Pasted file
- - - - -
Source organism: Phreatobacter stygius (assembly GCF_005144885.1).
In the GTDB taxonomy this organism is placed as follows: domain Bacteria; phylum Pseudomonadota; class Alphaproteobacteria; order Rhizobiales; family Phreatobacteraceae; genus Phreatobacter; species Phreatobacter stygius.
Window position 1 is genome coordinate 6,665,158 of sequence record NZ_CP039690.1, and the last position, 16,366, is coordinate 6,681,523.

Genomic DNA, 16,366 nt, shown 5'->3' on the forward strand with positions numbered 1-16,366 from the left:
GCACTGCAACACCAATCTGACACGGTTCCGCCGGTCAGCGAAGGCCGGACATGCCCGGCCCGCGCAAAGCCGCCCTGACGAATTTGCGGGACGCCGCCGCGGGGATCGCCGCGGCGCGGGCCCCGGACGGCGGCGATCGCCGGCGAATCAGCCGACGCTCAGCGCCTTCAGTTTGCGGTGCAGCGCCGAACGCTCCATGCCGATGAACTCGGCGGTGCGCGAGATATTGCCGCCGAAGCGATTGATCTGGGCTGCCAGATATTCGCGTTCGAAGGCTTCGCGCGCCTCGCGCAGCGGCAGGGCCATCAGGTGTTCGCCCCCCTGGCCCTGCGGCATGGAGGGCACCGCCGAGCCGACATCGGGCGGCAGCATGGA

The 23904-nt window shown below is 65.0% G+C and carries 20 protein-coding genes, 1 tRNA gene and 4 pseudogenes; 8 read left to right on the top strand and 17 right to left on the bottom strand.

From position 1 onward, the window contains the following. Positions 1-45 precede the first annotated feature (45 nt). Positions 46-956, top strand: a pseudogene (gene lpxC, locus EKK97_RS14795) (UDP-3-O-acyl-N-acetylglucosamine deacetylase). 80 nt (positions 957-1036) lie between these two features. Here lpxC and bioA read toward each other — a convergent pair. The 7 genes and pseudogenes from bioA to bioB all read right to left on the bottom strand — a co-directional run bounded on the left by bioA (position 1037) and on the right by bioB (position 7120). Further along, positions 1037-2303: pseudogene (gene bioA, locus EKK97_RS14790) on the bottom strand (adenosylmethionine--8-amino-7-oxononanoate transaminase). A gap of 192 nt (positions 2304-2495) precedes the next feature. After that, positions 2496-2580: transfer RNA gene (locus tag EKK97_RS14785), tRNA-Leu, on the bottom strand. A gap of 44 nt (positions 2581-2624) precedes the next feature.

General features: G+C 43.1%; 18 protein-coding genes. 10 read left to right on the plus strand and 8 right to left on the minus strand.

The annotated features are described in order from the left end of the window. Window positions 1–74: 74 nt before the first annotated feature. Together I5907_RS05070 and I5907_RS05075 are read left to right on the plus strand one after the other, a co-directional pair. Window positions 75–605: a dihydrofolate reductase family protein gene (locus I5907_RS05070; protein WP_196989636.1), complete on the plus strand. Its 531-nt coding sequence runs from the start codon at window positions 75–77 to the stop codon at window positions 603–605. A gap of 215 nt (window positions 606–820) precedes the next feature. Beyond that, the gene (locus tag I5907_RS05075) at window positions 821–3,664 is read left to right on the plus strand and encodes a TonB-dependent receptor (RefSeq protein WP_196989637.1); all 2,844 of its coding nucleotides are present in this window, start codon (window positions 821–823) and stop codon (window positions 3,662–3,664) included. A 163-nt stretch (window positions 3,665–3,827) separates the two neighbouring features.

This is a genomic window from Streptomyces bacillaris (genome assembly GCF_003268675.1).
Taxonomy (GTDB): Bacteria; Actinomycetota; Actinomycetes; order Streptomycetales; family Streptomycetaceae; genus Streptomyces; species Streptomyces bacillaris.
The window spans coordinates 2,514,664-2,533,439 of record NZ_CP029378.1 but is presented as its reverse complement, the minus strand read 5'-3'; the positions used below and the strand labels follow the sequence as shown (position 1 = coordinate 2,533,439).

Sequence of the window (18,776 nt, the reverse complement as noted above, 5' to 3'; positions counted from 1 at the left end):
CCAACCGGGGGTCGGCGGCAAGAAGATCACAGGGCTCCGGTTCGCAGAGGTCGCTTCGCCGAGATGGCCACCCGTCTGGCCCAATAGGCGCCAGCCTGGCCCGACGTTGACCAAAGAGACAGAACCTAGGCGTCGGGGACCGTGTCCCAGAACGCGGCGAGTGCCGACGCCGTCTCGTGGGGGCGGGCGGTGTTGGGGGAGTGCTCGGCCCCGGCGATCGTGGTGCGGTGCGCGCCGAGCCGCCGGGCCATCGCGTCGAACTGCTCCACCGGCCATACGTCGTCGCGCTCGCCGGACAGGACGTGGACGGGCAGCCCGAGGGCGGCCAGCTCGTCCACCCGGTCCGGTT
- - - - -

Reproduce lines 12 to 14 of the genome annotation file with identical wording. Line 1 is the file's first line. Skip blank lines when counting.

The window spans coordinates 2,514,664-2,533,439 of record NZ_CP029378.1 but is presented as its reverse complement, the minus strand read 5'-3'; the positions used below and the strand labels follow the sequence as shown (position 1 = coordinate 2,533,439).

Sequence of the window (18,776 nt, the reverse complement as noted above, 5' to 3'; positions counted from 1 at the left end):
CCAACCGGGGGTCGGCGGCAAGAAGATCACAGGGCTCCGGTTCGCAGAGGTCGCTTCGCCGAGATGGCCACCCGTCTGGCCCAATAGGCGCCAGCCTGGCCCGACGTTGACCAAAGAGACAGAACCTAGGCGTCGGGGACCGTGTCCCAGAACGCGGCGAGTGCCGACGCCGTCTCGTGGGGGCGGGCGGTGTTGGGGGAGTGCTCGGCCCCGGCGATCGTGGTGCGGTGCGCGCCGAGCCGCCGGGCCATCGCGTCGAACTGCTCCACCGGCCATACGTCGTCGCGCTCGCCGGACAGGACGTGGACGGGCAGCCCGAGGGCGGCCAGCTCGTCCACCCGGTCCGGTT